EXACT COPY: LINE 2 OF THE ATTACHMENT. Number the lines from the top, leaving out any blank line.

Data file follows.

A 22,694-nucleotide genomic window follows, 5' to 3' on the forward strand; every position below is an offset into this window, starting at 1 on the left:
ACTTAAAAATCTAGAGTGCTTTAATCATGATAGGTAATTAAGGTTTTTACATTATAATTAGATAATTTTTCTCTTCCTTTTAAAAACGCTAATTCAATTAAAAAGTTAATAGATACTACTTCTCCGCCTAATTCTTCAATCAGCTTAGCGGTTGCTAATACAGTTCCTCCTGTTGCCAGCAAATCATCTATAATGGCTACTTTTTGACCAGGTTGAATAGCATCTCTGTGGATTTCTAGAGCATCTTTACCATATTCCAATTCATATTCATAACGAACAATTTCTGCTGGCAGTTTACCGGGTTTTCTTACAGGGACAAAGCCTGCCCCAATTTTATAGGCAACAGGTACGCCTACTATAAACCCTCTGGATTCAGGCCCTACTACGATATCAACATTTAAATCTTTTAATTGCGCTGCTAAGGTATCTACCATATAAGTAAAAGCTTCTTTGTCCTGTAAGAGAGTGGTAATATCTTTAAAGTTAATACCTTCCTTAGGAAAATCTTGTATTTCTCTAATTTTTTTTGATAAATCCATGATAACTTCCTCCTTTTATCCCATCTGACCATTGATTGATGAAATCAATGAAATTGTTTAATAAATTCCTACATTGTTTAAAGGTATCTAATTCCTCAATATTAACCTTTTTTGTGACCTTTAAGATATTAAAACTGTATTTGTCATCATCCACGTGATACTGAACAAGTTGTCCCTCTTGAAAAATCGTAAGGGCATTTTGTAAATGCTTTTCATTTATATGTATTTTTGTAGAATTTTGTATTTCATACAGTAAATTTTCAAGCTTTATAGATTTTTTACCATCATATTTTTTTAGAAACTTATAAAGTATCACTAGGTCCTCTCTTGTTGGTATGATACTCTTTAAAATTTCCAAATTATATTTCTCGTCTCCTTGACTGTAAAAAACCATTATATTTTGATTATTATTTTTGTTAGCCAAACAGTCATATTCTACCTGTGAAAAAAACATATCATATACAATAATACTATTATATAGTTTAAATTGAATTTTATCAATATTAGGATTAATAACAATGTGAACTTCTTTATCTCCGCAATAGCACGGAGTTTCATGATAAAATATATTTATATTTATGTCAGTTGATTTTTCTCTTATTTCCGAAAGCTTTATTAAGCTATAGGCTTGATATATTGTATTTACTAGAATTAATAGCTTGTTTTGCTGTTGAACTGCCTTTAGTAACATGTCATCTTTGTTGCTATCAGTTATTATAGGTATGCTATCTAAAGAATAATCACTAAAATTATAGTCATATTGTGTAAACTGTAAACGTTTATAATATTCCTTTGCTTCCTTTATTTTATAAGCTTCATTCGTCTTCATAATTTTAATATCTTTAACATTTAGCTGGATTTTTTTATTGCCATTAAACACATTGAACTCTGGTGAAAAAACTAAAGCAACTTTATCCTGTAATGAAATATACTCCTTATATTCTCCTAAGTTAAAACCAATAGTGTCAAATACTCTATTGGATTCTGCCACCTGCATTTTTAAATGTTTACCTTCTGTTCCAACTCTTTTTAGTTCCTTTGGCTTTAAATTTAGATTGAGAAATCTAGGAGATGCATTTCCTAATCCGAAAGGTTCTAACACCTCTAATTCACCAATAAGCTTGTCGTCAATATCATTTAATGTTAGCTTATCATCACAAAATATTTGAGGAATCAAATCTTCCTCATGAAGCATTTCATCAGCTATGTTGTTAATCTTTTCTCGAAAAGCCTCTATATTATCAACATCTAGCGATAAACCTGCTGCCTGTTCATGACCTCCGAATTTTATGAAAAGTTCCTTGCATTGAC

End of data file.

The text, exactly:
ACTTAAAAATCTAGAGTGCTTTAATCATGATAGGTAATTAAGGTTTTTACATTATAATTAGATAATTTTTCTCTTCCTTTTAAAAACGCTAATTCAATTAAAAAGTTAATAGATACTACTTCTCCGCCTAATTCTTCAATCAGCTTAGCGGTTGCTAATACAGTTCCTCCTGTTGCCAGCAAATCATCTATAATGGCTACTTTTTGACCAGGTTGAATAGCATCTCTGTGGATTTCTAGAGCATCTTTACCATATTCCAATTCATATTCATAACGAACAATTTCTGCTGGCAGTTTACCGGGTTTTCTTACAGGGACAAAGCCTGCCCCAATTTTATAGGCAACAGGTACGCCTACTATAAACCCTCTGGATTCAGGCCCTACTACGATATCAACATTTAAATCTTTTAATTGCGCTGCTAAGGTATCTACCATATAAGTAAAAGCTTCTTTGTCCTGTAAGAGAGTGGTAATATCTTTAAAGTTAATACCTTCCTTAGGAAAATCTTGTATTTCTCTAATTTTTTTTGATAAATCCATGATAACTTCCTCCTTTTATCCCATCTGACCATTGATTGATGAAATCAATGAAATTGTTTAATAAATTCCTACATTGTTTAAAGGTATCTAATTCCTCAATATTAACCTTTTTTGTGACCTTTAAGATATTAAAACTGTATTTGTCATCATCCACGTGATACTGAACAAGTTGTCCCTCTTGAAAAATCGTAAGGGCATTTTGTAAATGCTTTTCATTTATATGTATTTTTGTAGAATTTTGTATTTCATACAGTAAATTTTCAAGCTTTATAGATTTTTTACCATCATATTTTTTTAGAAACTTATAAAGTATCACTAGGTCCTCTCTTGTTGGTATGATACTCTTTAAAATTTCCAAATTATATTTCTCGTCTCCTTGACTGTAAAAAACCATTATATTTTGATTATTATTTTTGTTAGCCAAACAGTCATATTCTACCTGTGAAAAAAACATATCATATACAATAATACTATTATATAGTTTAAATTGAATTTTATCAATATTAGGATTAATAACAATGTGAACTTCTTTATCTCCGCAATAGCACGGAGTTTCATGATAAAATATATTTATATTTATGTCAGTTGATTTTTCTCTTATTTCCGAAAGCTTTATTAAGCTATAGGCTTGATATATTGTATTTACTAGAATTAATAGCTTGTTTTGCTGTTGAACTGCCTTTAGTAACATGTCATCTTTGTTGCTATCAGTTATTATAGGTATGCTATCTAAAGAATAATCACTAAAATTATAGTCATATTGTGTAAACTGTAAACGTTTATAATATTCCTTTGCTTCCTTTATTTTATAAGCTTCATTCGTCTTCATAATTTTAATATCTTTAACATTTAGCTGGATTTTTTTATTGCCATTAAACACATTGAACTCTGGTGAAAAAACTAAAGCAACTTTATCCTGTAATGAAATATACTCCTTATATTCTCCTAAGTTAAAACCAATAGTGTCAAATACTCTATTGGATTCTGCCACCTGCATTTTTAAATGTTTACCTTCTGTTCCAACTCTTTTTAGTTCCTTTGGCTTTAAATTTAGATTGAGAAATCTAGGAGATGCATTTCCTAATCCGAAAGGTTCTAACACCTCTAATTCACCAATAAGCTTGTCGTCAATATCATTTAATGTTAGCTTATCATCACAAAATATTTGAGGAATCAAATCTTCCTCATGAAGCATTTCATCAGCTATGTTGTTAATCTTTTCTCGAAAAGCCTCTATATTATCAACATCTAGCGATAAACCTGCTGCCTGTTCATGACCTCCGAATTTTATGAAAAGTTCCTTGCATTGAC